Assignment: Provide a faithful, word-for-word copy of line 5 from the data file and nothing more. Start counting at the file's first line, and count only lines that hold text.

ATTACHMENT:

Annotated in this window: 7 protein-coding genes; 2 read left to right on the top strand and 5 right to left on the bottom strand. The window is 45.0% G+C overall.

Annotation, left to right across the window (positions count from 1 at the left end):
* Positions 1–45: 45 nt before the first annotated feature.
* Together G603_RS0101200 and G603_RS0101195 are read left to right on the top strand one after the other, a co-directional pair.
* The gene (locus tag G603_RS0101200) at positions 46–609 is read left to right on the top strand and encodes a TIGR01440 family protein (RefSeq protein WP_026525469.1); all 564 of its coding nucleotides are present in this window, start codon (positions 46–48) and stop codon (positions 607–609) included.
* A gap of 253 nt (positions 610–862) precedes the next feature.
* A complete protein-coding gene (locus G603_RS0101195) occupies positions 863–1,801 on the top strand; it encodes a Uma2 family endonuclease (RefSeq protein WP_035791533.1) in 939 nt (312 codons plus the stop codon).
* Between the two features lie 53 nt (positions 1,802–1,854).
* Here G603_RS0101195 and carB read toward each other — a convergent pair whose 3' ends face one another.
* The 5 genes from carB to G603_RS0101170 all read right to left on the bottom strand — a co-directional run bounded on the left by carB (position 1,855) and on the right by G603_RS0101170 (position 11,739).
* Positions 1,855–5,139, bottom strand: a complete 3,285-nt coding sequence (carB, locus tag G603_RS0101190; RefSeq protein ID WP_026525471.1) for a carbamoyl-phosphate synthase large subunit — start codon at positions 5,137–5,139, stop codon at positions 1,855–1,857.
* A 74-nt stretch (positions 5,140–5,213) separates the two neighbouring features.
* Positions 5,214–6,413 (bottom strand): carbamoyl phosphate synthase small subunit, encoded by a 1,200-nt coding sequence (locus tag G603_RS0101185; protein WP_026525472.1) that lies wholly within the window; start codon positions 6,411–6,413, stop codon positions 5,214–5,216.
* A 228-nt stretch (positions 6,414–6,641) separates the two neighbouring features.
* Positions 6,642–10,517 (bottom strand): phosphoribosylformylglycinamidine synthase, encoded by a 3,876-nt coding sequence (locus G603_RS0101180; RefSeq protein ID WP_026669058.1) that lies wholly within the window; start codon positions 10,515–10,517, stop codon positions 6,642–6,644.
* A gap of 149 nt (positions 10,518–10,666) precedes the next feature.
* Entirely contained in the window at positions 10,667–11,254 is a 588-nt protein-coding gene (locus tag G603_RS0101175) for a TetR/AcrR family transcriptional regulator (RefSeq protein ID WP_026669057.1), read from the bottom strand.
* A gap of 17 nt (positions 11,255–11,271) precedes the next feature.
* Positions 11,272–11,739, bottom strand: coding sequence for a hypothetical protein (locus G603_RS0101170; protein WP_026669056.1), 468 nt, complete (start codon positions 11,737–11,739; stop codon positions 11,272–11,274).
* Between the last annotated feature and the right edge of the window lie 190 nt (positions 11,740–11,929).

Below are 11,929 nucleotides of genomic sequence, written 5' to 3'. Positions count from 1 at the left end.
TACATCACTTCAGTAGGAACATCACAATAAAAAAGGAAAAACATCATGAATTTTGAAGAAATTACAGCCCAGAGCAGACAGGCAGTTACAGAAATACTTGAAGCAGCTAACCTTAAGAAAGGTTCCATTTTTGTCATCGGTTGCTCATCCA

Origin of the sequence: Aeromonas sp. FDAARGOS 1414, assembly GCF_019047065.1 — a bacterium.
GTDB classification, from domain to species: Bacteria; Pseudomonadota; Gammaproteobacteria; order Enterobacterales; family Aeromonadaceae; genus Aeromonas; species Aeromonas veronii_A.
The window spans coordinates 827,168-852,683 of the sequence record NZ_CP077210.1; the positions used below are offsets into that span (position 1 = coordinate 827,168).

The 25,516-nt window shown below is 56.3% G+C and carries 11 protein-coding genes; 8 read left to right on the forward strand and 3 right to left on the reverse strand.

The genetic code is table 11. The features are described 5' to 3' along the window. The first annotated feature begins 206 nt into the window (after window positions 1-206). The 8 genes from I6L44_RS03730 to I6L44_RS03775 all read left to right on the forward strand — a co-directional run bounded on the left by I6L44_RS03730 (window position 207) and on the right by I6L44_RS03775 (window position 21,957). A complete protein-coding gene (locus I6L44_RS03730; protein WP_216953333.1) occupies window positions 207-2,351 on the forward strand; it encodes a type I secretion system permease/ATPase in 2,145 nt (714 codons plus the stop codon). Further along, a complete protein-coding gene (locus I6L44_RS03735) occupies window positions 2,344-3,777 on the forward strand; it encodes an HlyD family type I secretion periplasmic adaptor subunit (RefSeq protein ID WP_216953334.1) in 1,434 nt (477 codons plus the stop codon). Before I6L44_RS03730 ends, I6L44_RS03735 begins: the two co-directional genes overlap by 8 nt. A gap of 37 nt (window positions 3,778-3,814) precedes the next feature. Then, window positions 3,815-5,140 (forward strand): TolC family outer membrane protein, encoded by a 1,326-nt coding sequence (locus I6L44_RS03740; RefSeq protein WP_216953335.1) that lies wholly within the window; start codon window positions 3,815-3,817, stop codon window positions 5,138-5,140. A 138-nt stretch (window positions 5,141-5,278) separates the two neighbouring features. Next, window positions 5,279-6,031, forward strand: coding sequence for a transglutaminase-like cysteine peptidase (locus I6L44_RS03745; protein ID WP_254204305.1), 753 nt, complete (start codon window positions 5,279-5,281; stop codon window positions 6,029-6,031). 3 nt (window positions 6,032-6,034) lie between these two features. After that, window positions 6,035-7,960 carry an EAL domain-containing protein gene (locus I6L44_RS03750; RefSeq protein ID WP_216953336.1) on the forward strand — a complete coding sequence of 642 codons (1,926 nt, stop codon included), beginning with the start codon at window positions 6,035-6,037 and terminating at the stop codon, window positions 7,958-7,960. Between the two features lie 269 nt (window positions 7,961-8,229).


* The gene (locus tag G603_RS0101200) at positions 46–609 is read left to right on the top strand and encodes a TIGR01440 family protein (RefSeq protein WP_026525469.1); all 564 of its coding nucleotides are present in this window, start codon (positions 46–48) and stop codon (positions 607–609) included.